Irish parish seeks origin of chalice donated by Bostonians in 1913
By Christopher S. Pineo
The Chalice in use in Castletown Kenneigh Church, Enniskeane, County Cork, Ireland, was donated by former parishioners living in Boston in 1913. It is being held here by one of the young parishioners from Castletown, Geraldine McCarthy, whose mother Margaret is the sacristan at the church. Pilot photo/courtesy Tom Hayes
CASTLETOWN KENNEIGH, Ireland -- It has been used at Mass everyday for almost 100 years, but its exact origin is lost to history.
Approaching the centennial anniversary of the donation of a chalice to St. Joseph's Church in Enniskeane, County Cork, Ireland by former parishioners living in Boston, the parish's pastor hopes to unravel the mystery of who those donors were.
The only hard clue: an inscription on the bottom of the chalice that reads, "For use in the Castletown Chapel. Presented by a few former parishioners. Boston, April 1913."
Father Tom Hayes, 52, pastor of three churches in the Enniskeane parish -- including St. Joseph's -- said he has an interest in history related to local churches. He said he has often inspected pews, stained glass, and other church objects to find out the names of donors since his ordination in 1985.
The chalice in question is unique because its arrival in the church seems to have bucked local custom.
"Our tradition here is that most of the priests get a chalice when they are ordained a priest, and they carry that chalice with them from church to church, which they use throughout their lives. Normally, they leave the chalice in the church where they die, but the church in Castletown Kenneigh, St. Joseph's Church, only has this one particular chalice," Father Hayes.
The church does not have a chalice left through this tradition, instead when the parishioners celebrate communion they often remember the contribution of the Boston Irish community.
"We are one as a community when we pray, so we are celebrating our connectedness with Christ himself, but we are also acknowledging that we are not just gathering to be connected with Christ, but that it is a very important part of our faith that we are also bound to one another," he said.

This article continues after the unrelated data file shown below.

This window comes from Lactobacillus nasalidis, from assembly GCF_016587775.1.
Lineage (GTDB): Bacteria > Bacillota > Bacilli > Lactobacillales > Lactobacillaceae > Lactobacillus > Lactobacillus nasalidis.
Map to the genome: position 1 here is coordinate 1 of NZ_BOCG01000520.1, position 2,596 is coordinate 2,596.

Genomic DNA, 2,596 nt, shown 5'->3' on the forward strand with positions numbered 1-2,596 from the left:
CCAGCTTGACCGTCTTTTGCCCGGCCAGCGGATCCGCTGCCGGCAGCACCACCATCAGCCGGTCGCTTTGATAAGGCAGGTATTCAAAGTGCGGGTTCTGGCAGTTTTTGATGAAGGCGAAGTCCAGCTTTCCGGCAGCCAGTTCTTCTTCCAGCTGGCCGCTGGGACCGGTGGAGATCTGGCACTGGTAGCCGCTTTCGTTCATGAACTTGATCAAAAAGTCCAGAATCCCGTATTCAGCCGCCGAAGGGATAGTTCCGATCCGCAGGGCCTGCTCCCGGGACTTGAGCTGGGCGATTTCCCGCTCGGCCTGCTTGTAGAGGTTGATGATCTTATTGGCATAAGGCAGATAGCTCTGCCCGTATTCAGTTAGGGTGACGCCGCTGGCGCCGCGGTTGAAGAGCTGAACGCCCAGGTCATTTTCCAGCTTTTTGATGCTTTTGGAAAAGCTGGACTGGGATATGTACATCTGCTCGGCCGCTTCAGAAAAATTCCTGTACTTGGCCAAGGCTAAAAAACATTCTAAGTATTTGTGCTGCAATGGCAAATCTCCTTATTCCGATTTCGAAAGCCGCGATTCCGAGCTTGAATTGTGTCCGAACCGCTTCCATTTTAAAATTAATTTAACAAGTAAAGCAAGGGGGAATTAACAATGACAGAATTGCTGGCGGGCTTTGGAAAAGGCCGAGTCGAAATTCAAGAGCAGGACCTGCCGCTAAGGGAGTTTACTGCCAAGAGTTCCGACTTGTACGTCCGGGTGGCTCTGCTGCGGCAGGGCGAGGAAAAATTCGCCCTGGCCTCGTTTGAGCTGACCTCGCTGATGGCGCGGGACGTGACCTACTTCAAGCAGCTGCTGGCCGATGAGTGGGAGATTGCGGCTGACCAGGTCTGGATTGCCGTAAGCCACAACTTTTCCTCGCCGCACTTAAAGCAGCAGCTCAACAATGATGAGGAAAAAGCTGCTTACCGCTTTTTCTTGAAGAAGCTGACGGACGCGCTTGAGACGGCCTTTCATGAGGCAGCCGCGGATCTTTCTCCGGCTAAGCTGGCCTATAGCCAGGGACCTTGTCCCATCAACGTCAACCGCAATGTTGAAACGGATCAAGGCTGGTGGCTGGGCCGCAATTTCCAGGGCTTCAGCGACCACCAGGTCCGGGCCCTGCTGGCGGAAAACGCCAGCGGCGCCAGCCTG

He noted the fine craftsmanship of the chalice and suggested that the donors took great care and expense in choosing it.
"At the time, it would not have been an insignificant gift. Whatever people put it together, it was a significant sacrifice for them," the priest said.
The chalice was donated the year after the Titanic sank and within living memory of a famine in the area from 1845-1848.
"Clearly by the inscription that they put on it -- because it refers to a group of former parishioners in Boston in April 1913 -- they are very conscious of the fact that they consider themselves as parishioners of this church and of this community. I just thought it would be nice for us to honor their memory by being able to record more fully who the people were," he said.
He said donations of the items needed to run a parish -- particularly from Irish-Americans-- play a key part of the life of individual churches in his country.
"They are donated by groups and organizations within the parish so that their connection with the parish can be remembered, and that (connection) can be prayed for and that their people won't be forgotten," Father Hayes said.
Archivist for the Archdiocese of Boston Robert Johnson-Lally looked into the case to help the pastor shed some light on the origins of the chalice.
He was not able to find any official records, even when he reviewed correspondences from the third archbishop of Boston William Henry O'Connell, who served from 1907 to 1944.
"It is probably not an official donation from the archdiocese. It is probably just from a group of private individuals," Johnson-Lally said.
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